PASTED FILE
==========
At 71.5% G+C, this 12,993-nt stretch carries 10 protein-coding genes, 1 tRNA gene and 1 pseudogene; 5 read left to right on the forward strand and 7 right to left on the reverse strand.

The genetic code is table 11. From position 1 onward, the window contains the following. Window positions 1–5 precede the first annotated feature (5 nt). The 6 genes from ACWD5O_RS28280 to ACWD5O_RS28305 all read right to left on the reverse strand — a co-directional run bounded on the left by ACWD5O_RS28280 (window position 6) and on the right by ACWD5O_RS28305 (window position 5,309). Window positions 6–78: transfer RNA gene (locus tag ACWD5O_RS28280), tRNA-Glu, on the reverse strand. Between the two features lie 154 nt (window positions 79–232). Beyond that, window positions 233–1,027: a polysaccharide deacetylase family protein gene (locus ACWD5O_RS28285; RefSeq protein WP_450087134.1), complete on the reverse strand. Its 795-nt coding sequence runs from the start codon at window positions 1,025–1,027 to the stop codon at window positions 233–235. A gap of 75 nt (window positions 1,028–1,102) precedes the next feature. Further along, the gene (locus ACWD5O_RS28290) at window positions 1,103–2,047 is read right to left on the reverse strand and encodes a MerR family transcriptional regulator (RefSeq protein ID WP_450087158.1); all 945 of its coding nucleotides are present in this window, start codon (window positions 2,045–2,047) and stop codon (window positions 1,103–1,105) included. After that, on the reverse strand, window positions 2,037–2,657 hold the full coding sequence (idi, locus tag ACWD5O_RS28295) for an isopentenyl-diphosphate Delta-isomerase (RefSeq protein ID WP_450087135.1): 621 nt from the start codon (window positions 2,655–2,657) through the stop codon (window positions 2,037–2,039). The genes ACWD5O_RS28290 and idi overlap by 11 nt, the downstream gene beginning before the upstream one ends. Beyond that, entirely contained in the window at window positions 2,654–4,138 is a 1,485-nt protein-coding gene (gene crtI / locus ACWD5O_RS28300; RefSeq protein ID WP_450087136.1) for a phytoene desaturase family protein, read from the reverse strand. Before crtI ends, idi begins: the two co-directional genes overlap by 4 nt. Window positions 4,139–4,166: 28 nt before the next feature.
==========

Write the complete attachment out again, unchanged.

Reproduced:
At 71.5% G+C, this 12,993-nt stretch carries 10 protein-coding genes, 1 tRNA gene and 1 pseudogene; 5 read left to right on the forward strand and 7 right to left on the reverse strand.

The genetic code is table 11. From position 1 onward, the window contains the following. Window positions 1–5 precede the first annotated feature (5 nt). The 6 genes from ACWD5O_RS28280 to ACWD5O_RS28305 all read right to left on the reverse strand — a co-directional run bounded on the left by ACWD5O_RS28280 (window position 6) and on the right by ACWD5O_RS28305 (window position 5,309). Window positions 6–78: transfer RNA gene (locus tag ACWD5O_RS28280), tRNA-Glu, on the reverse strand. Between the two features lie 154 nt (window positions 79–232). Beyond that, window positions 233–1,027: a polysaccharide deacetylase family protein gene (locus ACWD5O_RS28285; RefSeq protein WP_450087134.1), complete on the reverse strand. Its 795-nt coding sequence runs from the start codon at window positions 1,025–1,027 to the stop codon at window positions 233–235. A gap of 75 nt (window positions 1,028–1,102) precedes the next feature. Further along, the gene (locus ACWD5O_RS28290) at window positions 1,103–2,047 is read right to left on the reverse strand and encodes a MerR family transcriptional regulator (RefSeq protein ID WP_450087158.1); all 945 of its coding nucleotides are present in this window, start codon (window positions 2,045–2,047) and stop codon (window positions 1,103–1,105) included. After that, on the reverse strand, window positions 2,037–2,657 hold the full coding sequence (idi, locus tag ACWD5O_RS28295) for an isopentenyl-diphosphate Delta-isomerase (RefSeq protein ID WP_450087135.1): 621 nt from the start codon (window positions 2,655–2,657) through the stop codon (window positions 2,037–2,039). The genes ACWD5O_RS28290 and idi overlap by 11 nt, the downstream gene beginning before the upstream one ends. Beyond that, entirely contained in the window at window positions 2,654–4,138 is a 1,485-nt protein-coding gene (gene crtI / locus ACWD5O_RS28300; RefSeq protein ID WP_450087136.1) for a phytoene desaturase family protein, read from the reverse strand. Before crtI ends, idi begins: the two co-directional genes overlap by 4 nt. Window positions 4,139–4,166: 28 nt before the next feature.